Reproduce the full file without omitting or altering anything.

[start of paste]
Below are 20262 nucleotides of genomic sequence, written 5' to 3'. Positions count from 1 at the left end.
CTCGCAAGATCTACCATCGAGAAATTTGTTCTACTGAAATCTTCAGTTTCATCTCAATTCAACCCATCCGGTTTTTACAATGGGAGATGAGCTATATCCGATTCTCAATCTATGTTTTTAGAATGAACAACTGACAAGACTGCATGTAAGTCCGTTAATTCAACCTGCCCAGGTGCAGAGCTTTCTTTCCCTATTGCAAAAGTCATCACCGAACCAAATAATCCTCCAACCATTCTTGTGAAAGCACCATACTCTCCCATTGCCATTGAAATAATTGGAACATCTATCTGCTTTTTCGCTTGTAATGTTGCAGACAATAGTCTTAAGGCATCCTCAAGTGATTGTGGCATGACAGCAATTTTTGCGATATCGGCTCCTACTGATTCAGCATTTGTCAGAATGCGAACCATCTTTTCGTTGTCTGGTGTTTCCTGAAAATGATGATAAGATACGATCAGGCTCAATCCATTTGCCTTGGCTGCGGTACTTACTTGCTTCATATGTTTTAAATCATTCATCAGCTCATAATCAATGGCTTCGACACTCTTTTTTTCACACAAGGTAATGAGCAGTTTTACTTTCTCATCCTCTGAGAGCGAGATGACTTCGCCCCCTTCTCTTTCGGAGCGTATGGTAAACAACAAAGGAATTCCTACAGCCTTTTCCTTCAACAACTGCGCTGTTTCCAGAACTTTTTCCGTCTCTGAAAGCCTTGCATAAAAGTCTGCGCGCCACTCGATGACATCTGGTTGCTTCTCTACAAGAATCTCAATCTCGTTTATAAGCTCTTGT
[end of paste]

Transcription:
Below are 20262 nucleotides of genomic sequence, written 5' to 3'. Positions count from 1 at the left end.
CTCGCAAGATCTACCATCGAGAAATTTGTTCTACTGAAATCTTCAGTTTCATCTCAATTCAACCCATCCGGTTTTTACAATGGGAGATGAGCTATATCCGATTCTCAATCTATGTTTTTAGAATGAACAACTGACAAGACTGCATGTAAGTCCGTTAATTCAACCTGCCCAGGTGCAGAGCTTTCTTTCCCTATTGCAAAAGTCATCACCGAACCAAATAATCCTCCAACCATTCTTGTGAAAGCACCATACTCTCCCATTGCCATTGAAATAATTGGAACATCTATCTGCTTTTTCGCTTGTAATGTTGCAGACAATAGTCTTAAGGCATCCTCAAGTGATTGTGGCATGACAGCAATTTTTGCGATATCGGCTCCTACTGATTCAGCATTTGTCAGAATGCGAACCATCTTTTCGTTGTCTGGTGTTTCCTGAAAATGATGATAAGATACGATCAGGCTCAATCCATTTGCCTTGGCTGCGGTACTTACTTGCTTCATATGTTTTAAATCATTCATCAGCTCATAATCAATGGCTTCGACACTCTTTTTTTCACACAAGGTAATGAGCAGTTTTACTTTCTCATCCTCTGAGAGCGAGATGACTTCGCCCCCTTCTCTTTCGGAGCGTATGGTAAACAACAAAGGAATTCCTACAGCCTTTTCCTTCAACAACTGCGCTGTTTCCAGAACTTTTTCCGTCTCTGAAAGCCTTGCATAAAAGTCTGCGCGCCACTCGATGACATCTGGTTGCTTCTCTACAAGAATCTCAATCTCGTTTATAAGCTCTTGT